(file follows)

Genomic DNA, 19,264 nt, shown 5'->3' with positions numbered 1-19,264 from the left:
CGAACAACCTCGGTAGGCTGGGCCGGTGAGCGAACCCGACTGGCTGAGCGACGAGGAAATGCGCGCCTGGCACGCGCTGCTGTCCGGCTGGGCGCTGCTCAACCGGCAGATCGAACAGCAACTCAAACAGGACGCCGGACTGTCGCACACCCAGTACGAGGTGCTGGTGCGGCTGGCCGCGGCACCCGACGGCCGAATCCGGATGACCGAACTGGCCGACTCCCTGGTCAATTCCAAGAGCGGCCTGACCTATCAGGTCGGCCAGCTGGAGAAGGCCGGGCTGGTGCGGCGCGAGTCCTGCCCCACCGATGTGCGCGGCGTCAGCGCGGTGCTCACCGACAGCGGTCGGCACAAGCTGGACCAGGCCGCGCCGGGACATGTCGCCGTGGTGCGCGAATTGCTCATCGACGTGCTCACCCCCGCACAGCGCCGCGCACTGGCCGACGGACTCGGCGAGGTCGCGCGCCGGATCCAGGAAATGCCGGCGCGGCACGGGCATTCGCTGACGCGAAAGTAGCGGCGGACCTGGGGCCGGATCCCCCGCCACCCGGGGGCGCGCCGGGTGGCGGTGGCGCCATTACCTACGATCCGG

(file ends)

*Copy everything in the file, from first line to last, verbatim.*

Genomic DNA, 19,264 nt, shown 5'->3' with positions numbered 1-19,264 from the left:
CGAACAACCTCGGTAGGCTGGGCCGGTGAGCGAACCCGACTGGCTGAGCGACGAGGAAATGCGCGCCTGGCACGCGCTGCTGTCCGGCTGGGCGCTGCTCAACCGGCAGATCGAACAGCAACTCAAACAGGACGCCGGACTGTCGCACACCCAGTACGAGGTGCTGGTGCGGCTGGCCGCGGCACCCGACGGCCGAATCCGGATGACCGAACTGGCCGACTCCCTGGTCAATTCCAAGAGCGGCCTGACCTATCAGGTCGGCCAGCTGGAGAAGGCCGGGCTGGTGCGGCGCGAGTCCTGCCCCACCGATGTGCGCGGCGTCAGCGCGGTGCTCACCGACAGCGGTCGGCACAAGCTGGACCAGGCCGCGCCGGGACATGTCGCCGTGGTGCGCGAATTGCTCATCGACGTGCTCACCCCCGCACAGCGCCGCGCACTGGCCGACGGACTCGGCGAGGTCGCGCGCCGGATCCAGGAAATGCCGGCGCGGCACGGGCATTCGCTGACGCGAAAGTAGCGGCGGACCTGGGGCCGGATCCCCCGCCACCCGGGGGCGCGCCGGGTGGCGGTGGCGCCATTACCTACGATCCGG